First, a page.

I haven't read that book (or don't remember it), and I am no expert, but my science background tells me that this is more believable for butter than for some other fats. Butter and typical margarines have about 18% water in them, while liquid oils typically have close to 0 water in them. So yes, I can see how butter (and eggs as well) contributes to hydration and in particular for stiff doughs it could make quite a difference.As far as adding solid vs. liquid (melted) butter I have a hard time seeing how it would make a real difference in hydration. At the typical ending temperature of a dough butter would melt anyway, and a good thing too, otherwise it would never incorporate. Some other solid fats may require a higher temperature before melting completely, don't know. Now if the butter does not completely melt (cake crusts, biscuits, laminated doughs) you get another effect during baking (steam baking out of the butter created air pockets), but I would not count that as part of the rise, but perhaps as part of loaf volume. I just don't think this happens in a typical bread (possible exception brioche).As far as solid/liquid fat and loaf volume, here is something I found: http://www.blackwell-synergy.com/doi/abs/10.1111/j.1745-4549.2004.23079.x?cookieSet=1&journalCode=jfpp. It does not explain in the abstract why this is, but sure is interesting. Another interesting page is: http://www.baking911.com/pantry/fats_role.htm--dolfSee my My Bread Adventures in pictures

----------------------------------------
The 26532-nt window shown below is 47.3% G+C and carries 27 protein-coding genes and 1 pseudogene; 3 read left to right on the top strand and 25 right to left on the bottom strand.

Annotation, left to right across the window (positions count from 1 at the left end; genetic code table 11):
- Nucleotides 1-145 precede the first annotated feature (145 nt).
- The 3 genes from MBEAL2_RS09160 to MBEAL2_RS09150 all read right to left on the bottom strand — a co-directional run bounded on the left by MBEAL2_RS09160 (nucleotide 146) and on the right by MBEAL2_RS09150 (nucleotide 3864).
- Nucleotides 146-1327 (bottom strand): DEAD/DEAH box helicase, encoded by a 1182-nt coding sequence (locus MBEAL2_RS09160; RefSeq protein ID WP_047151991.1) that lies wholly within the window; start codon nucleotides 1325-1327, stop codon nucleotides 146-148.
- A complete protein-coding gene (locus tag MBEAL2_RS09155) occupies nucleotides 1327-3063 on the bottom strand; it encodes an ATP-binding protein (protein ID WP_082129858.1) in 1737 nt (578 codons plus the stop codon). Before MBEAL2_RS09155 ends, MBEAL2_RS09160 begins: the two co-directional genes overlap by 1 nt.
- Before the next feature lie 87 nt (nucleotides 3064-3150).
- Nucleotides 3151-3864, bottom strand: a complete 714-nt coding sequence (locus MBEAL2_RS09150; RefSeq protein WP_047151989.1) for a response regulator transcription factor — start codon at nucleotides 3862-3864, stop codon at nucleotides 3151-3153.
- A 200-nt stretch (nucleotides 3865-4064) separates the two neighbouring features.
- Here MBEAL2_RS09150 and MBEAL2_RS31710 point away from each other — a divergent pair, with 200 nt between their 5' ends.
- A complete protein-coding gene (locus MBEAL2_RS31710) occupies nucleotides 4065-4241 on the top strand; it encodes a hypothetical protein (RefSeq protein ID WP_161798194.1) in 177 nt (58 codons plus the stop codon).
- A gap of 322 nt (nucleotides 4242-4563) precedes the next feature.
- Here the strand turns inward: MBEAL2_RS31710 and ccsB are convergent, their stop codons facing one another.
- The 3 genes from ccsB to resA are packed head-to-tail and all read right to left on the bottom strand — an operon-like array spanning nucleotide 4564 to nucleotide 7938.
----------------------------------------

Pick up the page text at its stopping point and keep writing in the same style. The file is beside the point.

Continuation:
Especially if you're making a bread with a lot of butter, doesn't it take longer to rise? I'm thinking brioche, and possibly sweeter breads.
Oh my gosh! This discussion is making me think of different recipes that I do and the different fats used. I did a brioche-type recipe once and remember thinking how long it took to rise. That used softenend butter. Now reading Mike I was wondering if it makes a difference when the butter is nuked a bit and some is a bit melted and most still firm. Maybe these details can really change the outcome of the recipe.
I always add the oil up front for most breads that call for it but I make a walnut bread that calls for the oil late in the kneeding. The oils is mixed in by hand and the dough goes squish, squish and then little by little it incorporates the oil and the dough is extremely soft. The resulting bread is excellent!
This simple question is actually very complicated.
I tried rolling out a preferment sourdough to make puff pastry. All went well and the dough behaved during the butter interleaving process. A sugar cinnamon mixture was spread over the dough rectangle followed by a rollup into a log. Sections of the log were cut and layed on parchment and left to raise for 3 hours after which they were baked. The result still needs work but it's difficult to eat just one. I am now wondering if the butter failed the leavening action of the dough or the fact that I just was not patient enough? Maybe a layer of high butter content crumble spread over the dough before the folding action?
Shirley Corriher actually has a section on this in Cookwise. She has two versions of her brioche recipe to illustrate the point. What she says is that if you add the butter before the gluten develops, it never develops very well because the strands are coated with butter and you get a more cake-like result. If you add the butter last your gluten is already developed and you get a more bread-like result.
I haven't tried the two recipes, but I expect they work much the way she says they do.